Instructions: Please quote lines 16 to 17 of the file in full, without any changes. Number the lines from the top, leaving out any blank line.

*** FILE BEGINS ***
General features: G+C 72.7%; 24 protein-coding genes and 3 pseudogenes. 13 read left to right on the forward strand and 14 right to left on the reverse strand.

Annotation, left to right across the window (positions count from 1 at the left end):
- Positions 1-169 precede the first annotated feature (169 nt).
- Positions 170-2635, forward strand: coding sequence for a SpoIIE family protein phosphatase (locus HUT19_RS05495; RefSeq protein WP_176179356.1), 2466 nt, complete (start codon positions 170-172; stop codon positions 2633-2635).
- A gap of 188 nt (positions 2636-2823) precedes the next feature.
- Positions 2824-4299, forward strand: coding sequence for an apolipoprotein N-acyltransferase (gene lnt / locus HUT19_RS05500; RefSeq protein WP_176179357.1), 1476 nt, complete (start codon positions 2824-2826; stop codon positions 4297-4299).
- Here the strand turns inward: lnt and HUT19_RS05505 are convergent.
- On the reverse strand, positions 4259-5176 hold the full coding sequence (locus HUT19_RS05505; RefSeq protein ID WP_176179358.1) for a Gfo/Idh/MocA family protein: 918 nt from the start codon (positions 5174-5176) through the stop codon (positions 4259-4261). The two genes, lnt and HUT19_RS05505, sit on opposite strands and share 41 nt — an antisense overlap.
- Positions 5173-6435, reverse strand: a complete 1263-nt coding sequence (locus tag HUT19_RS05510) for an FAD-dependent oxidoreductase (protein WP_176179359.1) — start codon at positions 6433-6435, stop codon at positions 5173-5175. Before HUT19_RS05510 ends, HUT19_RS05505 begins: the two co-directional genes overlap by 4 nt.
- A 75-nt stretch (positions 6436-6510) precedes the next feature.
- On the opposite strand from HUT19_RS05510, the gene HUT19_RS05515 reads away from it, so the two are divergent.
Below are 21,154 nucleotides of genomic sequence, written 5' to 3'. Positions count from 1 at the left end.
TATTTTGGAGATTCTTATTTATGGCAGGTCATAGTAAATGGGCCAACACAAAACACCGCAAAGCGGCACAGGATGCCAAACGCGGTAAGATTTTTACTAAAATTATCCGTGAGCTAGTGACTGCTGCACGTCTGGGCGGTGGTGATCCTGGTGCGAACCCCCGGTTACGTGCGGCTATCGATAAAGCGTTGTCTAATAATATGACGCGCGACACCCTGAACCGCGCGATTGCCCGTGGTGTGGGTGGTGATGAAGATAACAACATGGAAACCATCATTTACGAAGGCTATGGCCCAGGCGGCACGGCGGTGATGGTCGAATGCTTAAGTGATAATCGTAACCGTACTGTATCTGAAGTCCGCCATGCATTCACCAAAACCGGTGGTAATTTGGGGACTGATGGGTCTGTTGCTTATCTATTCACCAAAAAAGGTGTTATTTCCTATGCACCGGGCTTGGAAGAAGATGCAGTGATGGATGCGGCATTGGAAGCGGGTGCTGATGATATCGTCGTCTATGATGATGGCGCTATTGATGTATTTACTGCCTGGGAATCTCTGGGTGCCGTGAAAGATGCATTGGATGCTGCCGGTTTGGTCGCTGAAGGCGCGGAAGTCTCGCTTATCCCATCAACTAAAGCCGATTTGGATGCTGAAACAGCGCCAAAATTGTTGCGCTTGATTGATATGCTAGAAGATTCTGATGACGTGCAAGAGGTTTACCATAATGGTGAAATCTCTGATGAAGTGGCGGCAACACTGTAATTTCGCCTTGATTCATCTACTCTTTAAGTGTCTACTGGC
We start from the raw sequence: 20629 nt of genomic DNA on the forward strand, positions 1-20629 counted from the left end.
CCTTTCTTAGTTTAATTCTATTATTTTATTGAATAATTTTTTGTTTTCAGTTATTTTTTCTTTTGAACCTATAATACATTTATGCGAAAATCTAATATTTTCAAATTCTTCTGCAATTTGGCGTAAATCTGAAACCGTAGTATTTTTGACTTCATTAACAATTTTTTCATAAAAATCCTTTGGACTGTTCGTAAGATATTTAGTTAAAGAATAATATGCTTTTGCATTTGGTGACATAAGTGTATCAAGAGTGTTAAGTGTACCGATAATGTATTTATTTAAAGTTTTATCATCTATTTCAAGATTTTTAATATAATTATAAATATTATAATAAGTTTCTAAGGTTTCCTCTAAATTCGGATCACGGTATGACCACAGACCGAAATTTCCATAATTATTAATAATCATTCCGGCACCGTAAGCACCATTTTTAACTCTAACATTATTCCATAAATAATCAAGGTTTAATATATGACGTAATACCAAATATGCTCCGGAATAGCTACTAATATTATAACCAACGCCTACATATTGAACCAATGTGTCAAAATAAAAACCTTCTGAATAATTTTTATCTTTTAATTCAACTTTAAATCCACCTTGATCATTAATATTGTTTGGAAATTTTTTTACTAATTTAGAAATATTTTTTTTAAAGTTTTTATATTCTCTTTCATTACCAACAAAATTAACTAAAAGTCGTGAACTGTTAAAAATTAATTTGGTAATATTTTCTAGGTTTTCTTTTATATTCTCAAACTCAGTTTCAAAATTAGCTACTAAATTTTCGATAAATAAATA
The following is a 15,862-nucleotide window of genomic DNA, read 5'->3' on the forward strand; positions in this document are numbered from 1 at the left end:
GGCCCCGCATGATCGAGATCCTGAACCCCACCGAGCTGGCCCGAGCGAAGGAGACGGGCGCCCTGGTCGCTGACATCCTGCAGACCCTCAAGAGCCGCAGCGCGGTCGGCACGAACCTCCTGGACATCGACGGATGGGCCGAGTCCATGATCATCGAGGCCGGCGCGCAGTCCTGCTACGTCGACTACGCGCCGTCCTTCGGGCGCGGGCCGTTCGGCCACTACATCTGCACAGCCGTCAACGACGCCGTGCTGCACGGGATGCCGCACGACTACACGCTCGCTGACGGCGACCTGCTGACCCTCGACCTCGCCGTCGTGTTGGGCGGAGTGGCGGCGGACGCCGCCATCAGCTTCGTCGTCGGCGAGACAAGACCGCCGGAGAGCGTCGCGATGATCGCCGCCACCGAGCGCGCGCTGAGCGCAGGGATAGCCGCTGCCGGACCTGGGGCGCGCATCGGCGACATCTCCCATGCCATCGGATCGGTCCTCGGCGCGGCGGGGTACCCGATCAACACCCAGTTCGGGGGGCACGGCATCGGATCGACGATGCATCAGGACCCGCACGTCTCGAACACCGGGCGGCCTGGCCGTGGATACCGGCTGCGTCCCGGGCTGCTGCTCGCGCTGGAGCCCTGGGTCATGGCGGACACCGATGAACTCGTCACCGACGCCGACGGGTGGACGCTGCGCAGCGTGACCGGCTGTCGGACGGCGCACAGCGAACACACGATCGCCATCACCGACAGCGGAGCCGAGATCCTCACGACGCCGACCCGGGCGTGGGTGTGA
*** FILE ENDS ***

The following is a 15,862-nucleotide window of genomic DNA, read 5'->3' on the forward strand; positions in this document are numbered from 1 at the left end:
GGCCCCGCATGATCGAGATCCTGAACCCCACCGAGCTGGCCCGAGCGAAGGAGACGGGCGCCCTGGTCGCTGACATCCTGCAGACCCTCAAGAGCCGCAGCGCGGTCGGCACGAACCTCCTGGACATCGACGGATGGGCCGAGTCCATGATCATCGAGGCCGGCGCGCAGTCCTGCTACGTCGACTACGCGCCGTCCTTCGGGCGCGGGCCGTTCGGCCACTACATCTGCACAGCCGTCAACGACGCCGTGCTGCACGGGATGCCGCACGACTACACGCTCGCTGACGGCGACCTGCTGACCCTCGACCTCGCCGTCGTGTTGGGCGGAGTGGCGGCGGACGCCGCCATCAGCTTCGTCGTCGGCGAGACAAGACCGCCGGAGAGCGTCGCGATGATCGCCGCCACCGAGCGCGCGCTGAGCGCAGGGATAGCCGCTGCCGGACCTGGGGCGCGCATCGGCGACATCTCCCATGCCATCGGATCGGTCCTCGGCGCGGCGGGGTACCCGATCAACACCCAGTTCGGGGGGCACGGCATCGGATCGACGATGCATCAGGACCCGCACGTCTCGAACACCGGGCGGCCTGGCCGTGGATACCGGCTGCGTCCCGGGCTGCTGCTCGCGCTGGAGCCCTGGGTCATGGCGGACACCGATGAACTCGTCACCGACGCCGACGGGTGGACGCTGCGCAGCGTGACCGGCTGTCGGACGGCGCACAGCGAACACACGATCGCCATCACCGACAGCGGAGCCGAGATCCTCACGACGCCGACCCGGGCGTGGGTGTGA